Superintendent Looks to Halt Closing of Grant Elementary (Or Any Other Schools)
Jeff Patterson is expected to make that pitch tonight to the Lakewood Board of Education.
With a sharp increase in students currently projected to enter the Lakewood City Schools, the district is going to need all the elementary schools that it’s got.
That means that earlier plans to shutter Grant Elementary School may be put on hold — at least through 2014 — while district officials weigh their options.
Superintendent Jeff Patterson said that he’s going to officially present a plan to the Lakewood School Board tonight, that will ask them to reconsider plans to close Grant.
Instead, he hopes the board will consider urging the Ohio Schools Facilities Commission to pay for another enrollment projection.
Patterson said that according to the US Census, the number of children from birth to 5 years old has spiked.
“We’re going to see a growth of students coming to our schools,” he said. “We’re predicating another increase this year, and based on the numbers we’re seeing projected for the next four years, it will continue to increase.”
The school board had previously voted — as part of the Phase 3 construction plan — to shutter Grant Elementary School, but Patterson said earlier this year he’d like see which school “makes the most sense” to close.
Closing any one of the schools would likely save the district about $400,000, said Rick Berdine, the district’s treasurer, who is set to resign at the end of the month.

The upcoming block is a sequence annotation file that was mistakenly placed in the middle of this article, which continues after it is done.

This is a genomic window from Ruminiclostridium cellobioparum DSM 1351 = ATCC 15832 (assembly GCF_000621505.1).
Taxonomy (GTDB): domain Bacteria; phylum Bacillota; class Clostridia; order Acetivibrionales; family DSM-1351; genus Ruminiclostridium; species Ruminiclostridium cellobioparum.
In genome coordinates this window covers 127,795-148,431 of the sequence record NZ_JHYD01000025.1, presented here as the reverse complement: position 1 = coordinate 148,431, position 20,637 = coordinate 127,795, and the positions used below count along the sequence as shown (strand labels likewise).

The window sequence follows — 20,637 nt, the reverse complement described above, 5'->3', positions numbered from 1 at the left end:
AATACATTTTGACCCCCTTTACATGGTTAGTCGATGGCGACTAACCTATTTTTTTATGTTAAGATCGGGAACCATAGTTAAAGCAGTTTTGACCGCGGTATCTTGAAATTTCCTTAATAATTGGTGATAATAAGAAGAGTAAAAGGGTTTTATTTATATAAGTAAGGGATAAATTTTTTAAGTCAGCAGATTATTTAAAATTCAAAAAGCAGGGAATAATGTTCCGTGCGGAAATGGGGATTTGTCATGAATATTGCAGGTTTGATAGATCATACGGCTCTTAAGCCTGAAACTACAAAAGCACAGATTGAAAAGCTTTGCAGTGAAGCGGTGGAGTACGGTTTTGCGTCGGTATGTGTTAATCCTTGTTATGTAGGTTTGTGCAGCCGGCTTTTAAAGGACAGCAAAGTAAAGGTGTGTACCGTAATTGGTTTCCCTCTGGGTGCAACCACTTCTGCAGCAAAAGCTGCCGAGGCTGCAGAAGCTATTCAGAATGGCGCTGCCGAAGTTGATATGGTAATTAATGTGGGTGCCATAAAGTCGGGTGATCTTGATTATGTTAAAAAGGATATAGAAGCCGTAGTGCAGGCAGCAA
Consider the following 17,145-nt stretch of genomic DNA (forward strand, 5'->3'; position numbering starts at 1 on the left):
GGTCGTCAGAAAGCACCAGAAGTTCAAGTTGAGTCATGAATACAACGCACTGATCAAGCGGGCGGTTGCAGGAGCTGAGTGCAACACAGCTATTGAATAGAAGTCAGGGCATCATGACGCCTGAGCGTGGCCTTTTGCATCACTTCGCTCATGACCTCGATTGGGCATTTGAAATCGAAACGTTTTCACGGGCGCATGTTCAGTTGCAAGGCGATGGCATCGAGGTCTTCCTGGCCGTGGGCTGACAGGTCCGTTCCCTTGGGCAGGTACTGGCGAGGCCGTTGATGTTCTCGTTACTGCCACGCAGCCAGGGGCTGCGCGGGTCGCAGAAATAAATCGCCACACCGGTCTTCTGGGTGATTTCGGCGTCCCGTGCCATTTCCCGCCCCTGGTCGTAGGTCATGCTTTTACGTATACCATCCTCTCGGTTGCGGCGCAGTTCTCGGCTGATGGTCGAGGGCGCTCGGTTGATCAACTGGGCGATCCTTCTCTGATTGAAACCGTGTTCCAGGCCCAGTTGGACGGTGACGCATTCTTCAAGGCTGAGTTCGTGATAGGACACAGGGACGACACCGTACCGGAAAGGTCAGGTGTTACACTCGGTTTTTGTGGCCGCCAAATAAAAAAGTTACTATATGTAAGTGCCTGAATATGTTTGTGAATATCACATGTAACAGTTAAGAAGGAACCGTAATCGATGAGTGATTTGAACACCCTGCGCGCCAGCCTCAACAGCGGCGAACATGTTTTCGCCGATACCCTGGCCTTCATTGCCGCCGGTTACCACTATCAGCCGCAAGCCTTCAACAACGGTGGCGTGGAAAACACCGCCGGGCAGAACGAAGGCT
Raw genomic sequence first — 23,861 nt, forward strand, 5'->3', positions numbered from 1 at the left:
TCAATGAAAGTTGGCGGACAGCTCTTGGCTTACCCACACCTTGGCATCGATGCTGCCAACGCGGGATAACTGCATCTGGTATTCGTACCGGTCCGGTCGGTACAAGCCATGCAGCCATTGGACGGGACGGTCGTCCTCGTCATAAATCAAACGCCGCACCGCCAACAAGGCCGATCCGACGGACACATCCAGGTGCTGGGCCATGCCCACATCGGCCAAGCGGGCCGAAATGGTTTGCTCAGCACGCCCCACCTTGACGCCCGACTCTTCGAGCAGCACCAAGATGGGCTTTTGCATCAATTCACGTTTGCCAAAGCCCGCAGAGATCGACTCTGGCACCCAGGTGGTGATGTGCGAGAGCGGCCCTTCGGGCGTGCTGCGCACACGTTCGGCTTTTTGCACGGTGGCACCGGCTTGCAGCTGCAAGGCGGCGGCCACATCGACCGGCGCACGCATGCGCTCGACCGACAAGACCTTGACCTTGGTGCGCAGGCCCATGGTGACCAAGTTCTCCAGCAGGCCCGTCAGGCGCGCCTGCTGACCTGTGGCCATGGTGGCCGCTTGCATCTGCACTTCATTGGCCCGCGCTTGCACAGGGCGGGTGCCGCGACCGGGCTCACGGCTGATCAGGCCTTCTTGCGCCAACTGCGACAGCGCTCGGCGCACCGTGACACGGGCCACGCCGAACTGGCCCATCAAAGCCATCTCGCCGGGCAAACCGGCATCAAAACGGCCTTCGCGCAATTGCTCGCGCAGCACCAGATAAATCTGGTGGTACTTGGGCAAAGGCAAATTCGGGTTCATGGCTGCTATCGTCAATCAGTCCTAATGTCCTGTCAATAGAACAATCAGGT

Patterson said he’ll work with the district’s new treasurer, Timothy Penton, to examine other options to close the potential budget gap should no schools be shuttered.
“Everything’s on the table,” he said.
At the school board’s annual retreat last month, board member Ed Favre said he’d be open to asking the OSFC for another projection analysis.
“It’d be nice if we could determine where the influx of students is going to be,” Favre added.
Lakewood resident Diane Helbig served on the Phase 3 committee, a volunteer group of citizens tasked with examining potential school closings, said she brought up the idea of keeping all the schools open for this reason.
“When a community upgrades their schools, enrollment goes up,” she said. “People move to communities with new, state-of the-art schools. I was told I was wrong. I was told that enrollment was down and that live births were down at Fairview Hospital. So they missed the whole idea. Now enrollment is up.”
Helbig said she expects the trend to continue.
“When businesses move here, and then employees move here, and you have new schools, families move here,” she said.